The body is a zealous guardian, and the brain its prized asset. To keep the brain - three pounds of jelly packed tight in innumerable folds - protected, the body isolates most of it from the bloodstream. Doctors call it the blood-brain barrier. So, a vital question while dealing with a tumour inside the brain is: how does a drug dose breach this barrier to reach the tumour site?
It is a question oncologists have grappled with for long. It is also one to which Jiban Jyoti Panda, a PhD from the International Centre for Genetic Engineering and Biotechnology, or ICGEB, in Delhi may have an answer. "The brain is very selective in choosing what goes inside it," she says. "Only a few molecules, like amino acids, can enter the brain from the bloodstream." Thus, when a patient is given a drug to tackle a brain tumour, as little as two per cent of the dose may actually get past the barrier.
It means doctors have no option but to perform an invasive surgery or procedure. The alternative would be a kind of shock-and-awe strategy of pumping the patient with large quantities of the drug, so that somehow the requisite amount to destroy the tumour enters the brain. The collateral damage for the surrounding issue, which absorbs the remaining dosage, may be considerable. "Even a little toxicity will damage your brain," says Dr Panda.
Now, she and her doctoral advisor, Virander S. Chauhan, who is also the director of ICGEB and a PhD from Oxford, say they are researching a more elegant means of delivering drugs to the brain or the retina, where a similar barrier exists. It consists of using peptide nanostructures as drug delivery systems. Just what are peptide nanostructures? Peptides are building blocks of amino acids inside proteins that hold the protein together. Peptides can self-assemble to form a structure at the nanoscale - several powers smaller than the breadth of a human hair. The idea is to insert the drug dosage inside the building blocks, since the body does allow amino acids past the bloodbrain barrier. The drug is passed into dipeptides (or very short peptides, just two amino acids linked together).
Jyoti Panda says developments in nanotechnology that allow such nano-tinkering are all fairly recent. She mentions a 2003 research paper by Israeli scientists, published in the journal Science, titled Casting Metal Nanowires Within Discrete Self-Assembled Peptide Nanotubes, as significant. But Chauhan says the paper merely provides an example to show that very small peptides can selfassemble.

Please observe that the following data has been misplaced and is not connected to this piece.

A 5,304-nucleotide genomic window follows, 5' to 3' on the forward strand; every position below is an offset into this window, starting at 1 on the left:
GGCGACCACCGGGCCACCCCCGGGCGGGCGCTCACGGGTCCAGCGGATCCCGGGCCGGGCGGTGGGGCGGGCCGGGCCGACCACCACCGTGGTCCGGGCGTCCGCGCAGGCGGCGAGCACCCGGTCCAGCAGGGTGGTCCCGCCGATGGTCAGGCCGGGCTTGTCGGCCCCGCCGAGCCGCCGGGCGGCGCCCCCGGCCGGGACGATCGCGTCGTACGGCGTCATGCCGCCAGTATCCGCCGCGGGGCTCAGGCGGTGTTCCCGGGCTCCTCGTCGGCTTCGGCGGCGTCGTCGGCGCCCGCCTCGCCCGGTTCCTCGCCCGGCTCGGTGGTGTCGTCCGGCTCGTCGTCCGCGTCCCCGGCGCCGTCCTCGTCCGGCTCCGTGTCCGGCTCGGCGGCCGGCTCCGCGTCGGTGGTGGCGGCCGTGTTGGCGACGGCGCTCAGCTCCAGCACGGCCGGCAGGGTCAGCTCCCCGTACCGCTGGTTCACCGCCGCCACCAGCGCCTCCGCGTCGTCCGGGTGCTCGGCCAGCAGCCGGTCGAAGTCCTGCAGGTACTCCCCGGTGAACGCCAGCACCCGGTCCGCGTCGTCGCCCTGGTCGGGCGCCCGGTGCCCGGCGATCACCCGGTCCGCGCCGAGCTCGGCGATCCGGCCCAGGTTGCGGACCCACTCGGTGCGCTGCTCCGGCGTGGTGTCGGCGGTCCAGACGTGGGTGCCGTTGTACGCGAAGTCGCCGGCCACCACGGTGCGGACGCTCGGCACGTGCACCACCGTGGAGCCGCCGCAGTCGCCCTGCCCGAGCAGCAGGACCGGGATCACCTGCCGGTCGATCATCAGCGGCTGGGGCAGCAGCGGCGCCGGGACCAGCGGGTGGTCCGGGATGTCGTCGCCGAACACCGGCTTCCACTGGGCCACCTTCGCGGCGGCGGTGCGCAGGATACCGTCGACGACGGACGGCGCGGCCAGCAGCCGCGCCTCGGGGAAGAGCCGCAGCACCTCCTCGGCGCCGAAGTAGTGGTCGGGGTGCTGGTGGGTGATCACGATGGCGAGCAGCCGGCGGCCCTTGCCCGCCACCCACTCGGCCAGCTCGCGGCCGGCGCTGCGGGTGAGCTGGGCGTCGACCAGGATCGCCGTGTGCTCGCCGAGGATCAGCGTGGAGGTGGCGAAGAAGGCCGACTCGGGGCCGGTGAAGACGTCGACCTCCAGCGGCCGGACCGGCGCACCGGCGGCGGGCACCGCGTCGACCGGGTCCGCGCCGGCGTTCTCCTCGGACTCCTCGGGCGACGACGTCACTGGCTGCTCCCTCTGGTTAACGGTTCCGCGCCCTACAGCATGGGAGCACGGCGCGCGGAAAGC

It was not any particular paper but overall developments in the nanosciences - and the fact that peptides are extremely bio-compatible - that threw up this possibility. What hits the nail on its head is that it may be possible to customise the peptides carrying the drug to target specific tumours. As the cancer plunders cells to fuel its growth, it could be fooled into devouring a drug dosage disguised as a resource.
"Cancer cells differ from normal cells in many ways," says Chauhan. "One of these differences is that cancer cells have specific molecules overexpressed on their surface. If the delivery structure can be made to recognise those specific molecules, and thus identify the cancer cells, then obviously this kind of delivery will become more specific. Peptide-based nanostructures allow us to place these recognition motifs for cancer cells on them." Their unpublished results have been promising, he adds.
The hope is that the delivery system will move out of the laboratory to be taken over by industry for commercial production. In March, Jyoti Panda was awarded a fellowship by the cosmetics company L'Oreal to work at the School of Pharmacy, University of Colorado, US, on customising nanostructures to target specific types of tumours.
Indeed, peptide-based drug delivery systems have attracted attention from even Swiss pharma giant Roche, which had agreed last year to pay as much as $1.1 billion or Rs 4,950 crore for a technology called stapled peptides. In India alone, the market for drug delivery systems would be at least Rs 13,500 crore, according to Dr B.S. Ajaikumar, Chairman and Managing Director of HCG Enterprises, an oncology care and research institution. "Targeted delivery platforms, even using systems other than nanotechnology, are being studied to tackle cardiovascular diseases, diabetes, hepatitis, HIV and cancer," says Dr Chandrashekhar Potkar, Director, Medical and Regulatory Affairs, Pfizer India.
But challenges remain. "The use of nanotechnology in drug delivery will not work until we have effective quantifiable bio markers for all cancers," says Dr Ajaikumar. (Bio markers are characteristics of cancer cells that render them identifiable.) "We have bio markers only for breast cancer, colon cancer, and lung cancer. The challenge is to discover all the bio markers for each cancer type."
Based on these receptors, it is possible to develop effective drugs to work only on cancer cells and not on normal cells, but the catch is that each cancer type may express multiple receptors requiring multiple drugs. As Dr Ajaikumar sees it, "Cancer is not a single disease. It is like different diseases throwing a surprise at us when we think we are close to the treatment. It is elusive and it undergoes mutations, which makes it more difficult to come up with a single answer."